It's one thing to live in one of the most beautiful places in the world, quite another to have hearts as beautiful as the place we call home.
You could see the radiant heart of our community on Saturday at the Dundarave Christmas Fair. In the middle of a rain storm (that's what the season looks like in our corner of the North Pacific), hundreds of people were jammed into the Festival Longhouse by the time Mayor Mike Smith took the stage. The Mayor called attention to the fact of homelessness in our community, and how it is entirely within our capabilities to make sure no one is left out in the cold.
The proof of his claim was lined up, over a hundred voices strong, behind him. By themselves, the North Shore's Burstin with Broadway choir has raised over $2,100 for the Lookout Emergency Aid Society's North Shore Shelter. Each tree in the Dundarave Festival has its own pledge page, a "cyber tree". Burstin With Broadway has shown its vibrancy and life as a community by lighting up its "cyber tree" a roman candle. This community has by itself brought in 10% of charitable donations to the North Shore Shelter this season. Without singing single bar of a Christmas song — they only do Broadway, it's show tunes all the time — this choir exemplifies the true spirit of Christmas
Borrowing from La Cages aux Folles, the choir affirms "We are what we are, and what we are needs no explaining". It became clear to everyone on Saturday that this includes having hearts as bold and vast as the North Pacific.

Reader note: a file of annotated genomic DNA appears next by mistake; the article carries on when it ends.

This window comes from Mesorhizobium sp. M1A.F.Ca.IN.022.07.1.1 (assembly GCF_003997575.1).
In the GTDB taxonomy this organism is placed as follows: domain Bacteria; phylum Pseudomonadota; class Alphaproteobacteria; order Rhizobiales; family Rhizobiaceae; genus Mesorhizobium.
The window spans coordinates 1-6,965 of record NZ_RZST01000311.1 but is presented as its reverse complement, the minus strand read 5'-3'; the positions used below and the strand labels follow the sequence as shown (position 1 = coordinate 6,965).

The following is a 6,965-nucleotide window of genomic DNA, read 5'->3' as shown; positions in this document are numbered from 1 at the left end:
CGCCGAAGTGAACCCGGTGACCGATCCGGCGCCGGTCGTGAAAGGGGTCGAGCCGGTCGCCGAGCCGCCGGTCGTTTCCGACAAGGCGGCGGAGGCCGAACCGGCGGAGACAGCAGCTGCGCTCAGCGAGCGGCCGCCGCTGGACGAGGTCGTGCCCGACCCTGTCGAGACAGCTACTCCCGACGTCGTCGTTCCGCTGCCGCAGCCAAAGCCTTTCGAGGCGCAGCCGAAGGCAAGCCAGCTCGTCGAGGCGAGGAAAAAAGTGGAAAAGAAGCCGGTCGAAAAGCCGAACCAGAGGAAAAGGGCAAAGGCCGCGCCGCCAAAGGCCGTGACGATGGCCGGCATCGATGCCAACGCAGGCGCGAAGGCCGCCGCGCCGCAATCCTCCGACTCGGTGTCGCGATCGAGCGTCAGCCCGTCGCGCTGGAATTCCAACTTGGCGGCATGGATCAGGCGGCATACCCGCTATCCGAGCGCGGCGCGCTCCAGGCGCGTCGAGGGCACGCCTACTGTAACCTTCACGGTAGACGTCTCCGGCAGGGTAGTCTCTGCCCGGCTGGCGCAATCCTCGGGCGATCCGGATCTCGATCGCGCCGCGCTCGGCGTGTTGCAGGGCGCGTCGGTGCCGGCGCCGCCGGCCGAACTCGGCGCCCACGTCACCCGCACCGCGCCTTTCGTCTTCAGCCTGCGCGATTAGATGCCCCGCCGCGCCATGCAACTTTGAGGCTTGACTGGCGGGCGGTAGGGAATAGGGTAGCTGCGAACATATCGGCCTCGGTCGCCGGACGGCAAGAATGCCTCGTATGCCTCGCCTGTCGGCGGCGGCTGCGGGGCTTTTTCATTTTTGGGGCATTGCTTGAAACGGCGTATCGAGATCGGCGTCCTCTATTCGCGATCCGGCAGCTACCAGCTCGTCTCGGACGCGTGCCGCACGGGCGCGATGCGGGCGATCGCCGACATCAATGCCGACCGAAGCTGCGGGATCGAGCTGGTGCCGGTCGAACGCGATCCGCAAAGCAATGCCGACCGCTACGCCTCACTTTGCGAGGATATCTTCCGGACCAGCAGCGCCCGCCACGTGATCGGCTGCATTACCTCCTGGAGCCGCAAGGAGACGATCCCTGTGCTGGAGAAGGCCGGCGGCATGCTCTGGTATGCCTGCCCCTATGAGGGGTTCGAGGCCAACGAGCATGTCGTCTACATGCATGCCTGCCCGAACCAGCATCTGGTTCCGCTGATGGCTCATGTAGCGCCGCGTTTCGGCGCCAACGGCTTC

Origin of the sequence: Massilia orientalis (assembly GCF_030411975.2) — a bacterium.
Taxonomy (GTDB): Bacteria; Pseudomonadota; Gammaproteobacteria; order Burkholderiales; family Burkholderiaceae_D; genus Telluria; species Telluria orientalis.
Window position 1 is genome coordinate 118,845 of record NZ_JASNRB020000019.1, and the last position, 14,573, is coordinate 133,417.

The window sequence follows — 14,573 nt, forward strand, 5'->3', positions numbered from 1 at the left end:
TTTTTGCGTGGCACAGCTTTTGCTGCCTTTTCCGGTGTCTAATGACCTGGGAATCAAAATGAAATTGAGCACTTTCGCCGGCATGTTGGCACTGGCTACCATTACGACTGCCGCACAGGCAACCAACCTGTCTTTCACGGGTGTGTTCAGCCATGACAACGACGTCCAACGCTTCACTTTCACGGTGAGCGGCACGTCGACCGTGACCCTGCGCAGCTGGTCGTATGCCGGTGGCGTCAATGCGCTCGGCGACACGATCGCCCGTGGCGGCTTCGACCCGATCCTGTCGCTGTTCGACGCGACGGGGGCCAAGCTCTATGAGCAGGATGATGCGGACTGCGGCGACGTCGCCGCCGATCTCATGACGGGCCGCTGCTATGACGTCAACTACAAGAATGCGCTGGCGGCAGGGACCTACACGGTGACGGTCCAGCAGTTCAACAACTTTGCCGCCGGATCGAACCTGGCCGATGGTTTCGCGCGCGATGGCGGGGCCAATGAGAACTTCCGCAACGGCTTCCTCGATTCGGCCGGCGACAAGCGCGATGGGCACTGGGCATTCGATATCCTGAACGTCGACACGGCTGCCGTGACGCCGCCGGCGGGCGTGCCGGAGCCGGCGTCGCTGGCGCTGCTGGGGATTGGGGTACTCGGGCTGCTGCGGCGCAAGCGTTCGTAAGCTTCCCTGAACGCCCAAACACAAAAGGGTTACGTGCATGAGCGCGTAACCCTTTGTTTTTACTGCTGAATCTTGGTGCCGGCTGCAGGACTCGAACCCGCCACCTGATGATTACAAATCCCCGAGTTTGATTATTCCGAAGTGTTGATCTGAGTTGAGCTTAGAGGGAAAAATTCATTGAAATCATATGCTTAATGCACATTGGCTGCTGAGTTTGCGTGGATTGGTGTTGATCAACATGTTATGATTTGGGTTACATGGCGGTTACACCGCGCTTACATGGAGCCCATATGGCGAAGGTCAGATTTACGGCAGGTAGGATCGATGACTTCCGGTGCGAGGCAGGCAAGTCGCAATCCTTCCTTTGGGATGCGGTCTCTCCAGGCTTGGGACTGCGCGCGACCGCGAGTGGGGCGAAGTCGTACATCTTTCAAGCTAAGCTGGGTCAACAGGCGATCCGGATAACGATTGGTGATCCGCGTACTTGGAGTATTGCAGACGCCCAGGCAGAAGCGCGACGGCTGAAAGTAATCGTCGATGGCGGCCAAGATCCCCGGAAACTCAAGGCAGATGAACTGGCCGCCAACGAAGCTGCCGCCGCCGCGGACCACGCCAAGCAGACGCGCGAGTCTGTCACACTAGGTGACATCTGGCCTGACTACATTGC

Mayor Smith lead us in the magic words that lit up the Festival's 100 Christmas trees, its "forest of miracles"; the gilded youth of the West Van Youth Band lit up the night with brilliant fanfare.
When they ended their set, the Lookout Emergency Aid Society's Executive Director, Karen O'Shannacery, OBC took the mic. She told us the story of a phone call she'd received earlier in the week from a West Vancouver resident, the descendant of a number of generations of West Vancouverites.
"Sally" had lost her home and her children due to her husband's violence. The violence had also triggered a profound anxiety disorder. She was en route to yield to her suffering by taking her own life, when she stopped in at the North Shore Shelter.
"Do you have a better plan for me?" she asked.
The answer they were able to give her was powered by the Festival's Christmas trees. These trees have raised over $100,000, thanks to the generosity of tree sponsors like Burstin With Broadway. The Lookout Society has used this money to fund its transitional support program. While the federal and provincial governments give money to the Shelter for emergency assistance, rescuing people from our beaches, ravines and streets, they provide no funding to allow these most vulnerable members of our community to get back on their feet. The Festival's Christmas trees do this.